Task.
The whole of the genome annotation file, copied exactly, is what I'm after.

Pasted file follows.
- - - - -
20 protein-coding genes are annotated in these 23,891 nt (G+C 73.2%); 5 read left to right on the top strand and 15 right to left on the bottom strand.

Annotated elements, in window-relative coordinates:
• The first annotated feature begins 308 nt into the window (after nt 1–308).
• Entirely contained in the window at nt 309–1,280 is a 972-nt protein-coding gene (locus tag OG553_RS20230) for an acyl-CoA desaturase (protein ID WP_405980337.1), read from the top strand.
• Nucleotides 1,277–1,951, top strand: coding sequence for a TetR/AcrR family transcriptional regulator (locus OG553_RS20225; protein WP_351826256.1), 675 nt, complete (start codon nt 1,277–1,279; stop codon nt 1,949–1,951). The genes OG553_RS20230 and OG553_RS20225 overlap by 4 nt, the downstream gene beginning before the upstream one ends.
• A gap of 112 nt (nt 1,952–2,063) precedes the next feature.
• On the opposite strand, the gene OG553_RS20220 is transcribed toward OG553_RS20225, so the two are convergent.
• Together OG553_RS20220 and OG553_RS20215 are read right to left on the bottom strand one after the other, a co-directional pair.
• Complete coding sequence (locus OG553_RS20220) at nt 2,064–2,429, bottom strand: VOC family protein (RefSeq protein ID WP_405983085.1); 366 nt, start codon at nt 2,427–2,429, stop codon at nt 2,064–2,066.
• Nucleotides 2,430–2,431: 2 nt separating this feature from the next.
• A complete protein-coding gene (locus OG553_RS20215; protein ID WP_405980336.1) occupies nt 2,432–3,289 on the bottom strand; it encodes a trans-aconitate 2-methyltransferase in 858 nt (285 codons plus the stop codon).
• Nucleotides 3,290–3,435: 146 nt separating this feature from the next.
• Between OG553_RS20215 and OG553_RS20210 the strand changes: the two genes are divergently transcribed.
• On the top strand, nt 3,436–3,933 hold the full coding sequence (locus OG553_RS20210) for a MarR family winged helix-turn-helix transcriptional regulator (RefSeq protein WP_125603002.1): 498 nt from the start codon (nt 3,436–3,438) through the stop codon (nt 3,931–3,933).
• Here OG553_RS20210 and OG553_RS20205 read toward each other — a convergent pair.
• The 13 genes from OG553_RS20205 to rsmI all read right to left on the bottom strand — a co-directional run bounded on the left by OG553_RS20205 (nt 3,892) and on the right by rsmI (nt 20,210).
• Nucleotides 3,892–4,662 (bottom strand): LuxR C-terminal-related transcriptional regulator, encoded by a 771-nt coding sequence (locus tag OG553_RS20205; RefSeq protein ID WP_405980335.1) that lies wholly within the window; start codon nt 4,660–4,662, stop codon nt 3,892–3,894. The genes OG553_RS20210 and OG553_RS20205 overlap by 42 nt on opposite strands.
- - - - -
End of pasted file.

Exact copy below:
20 protein-coding genes are annotated in these 23,891 nt (G+C 73.2%); 5 read left to right on the top strand and 15 right to left on the bottom strand.

Annotated elements, in window-relative coordinates:
• The first annotated feature begins 308 nt into the window (after nt 1–308).
• Entirely contained in the window at nt 309–1,280 is a 972-nt protein-coding gene (locus tag OG553_RS20230) for an acyl-CoA desaturase (protein ID WP_405980337.1), read from the top strand.
• Nucleotides 1,277–1,951, top strand: coding sequence for a TetR/AcrR family transcriptional regulator (locus OG553_RS20225; protein WP_351826256.1), 675 nt, complete (start codon nt 1,277–1,279; stop codon nt 1,949–1,951). The genes OG553_RS20230 and OG553_RS20225 overlap by 4 nt, the downstream gene beginning before the upstream one ends.
• A gap of 112 nt (nt 1,952–2,063) precedes the next feature.
• On the opposite strand, the gene OG553_RS20220 is transcribed toward OG553_RS20225, so the two are convergent.
• Together OG553_RS20220 and OG553_RS20215 are read right to left on the bottom strand one after the other, a co-directional pair.
• Complete coding sequence (locus OG553_RS20220) at nt 2,064–2,429, bottom strand: VOC family protein (RefSeq protein ID WP_405983085.1); 366 nt, start codon at nt 2,427–2,429, stop codon at nt 2,064–2,066.
• Nucleotides 2,430–2,431: 2 nt separating this feature from the next.
• A complete protein-coding gene (locus OG553_RS20215; protein ID WP_405980336.1) occupies nt 2,432–3,289 on the bottom strand; it encodes a trans-aconitate 2-methyltransferase in 858 nt (285 codons plus the stop codon).
• Nucleotides 3,290–3,435: 146 nt separating this feature from the next.
• Between OG553_RS20215 and OG553_RS20210 the strand changes: the two genes are divergently transcribed.
• On the top strand, nt 3,436–3,933 hold the full coding sequence (locus OG553_RS20210) for a MarR family winged helix-turn-helix transcriptional regulator (RefSeq protein WP_125603002.1): 498 nt from the start codon (nt 3,436–3,438) through the stop codon (nt 3,931–3,933).
• Here OG553_RS20210 and OG553_RS20205 read toward each other — a convergent pair.
• The 13 genes from OG553_RS20205 to rsmI all read right to left on the bottom strand — a co-directional run bounded on the left by OG553_RS20205 (nt 3,892) and on the right by rsmI (nt 20,210).
• Nucleotides 3,892–4,662 (bottom strand): LuxR C-terminal-related transcriptional regulator, encoded by a 771-nt coding sequence (locus tag OG553_RS20205; RefSeq protein ID WP_405980335.1) that lies wholly within the window; start codon nt 4,660–4,662, stop codon nt 3,892–3,894. The genes OG553_RS20210 and OG553_RS20205 overlap by 42 nt on opposite strands.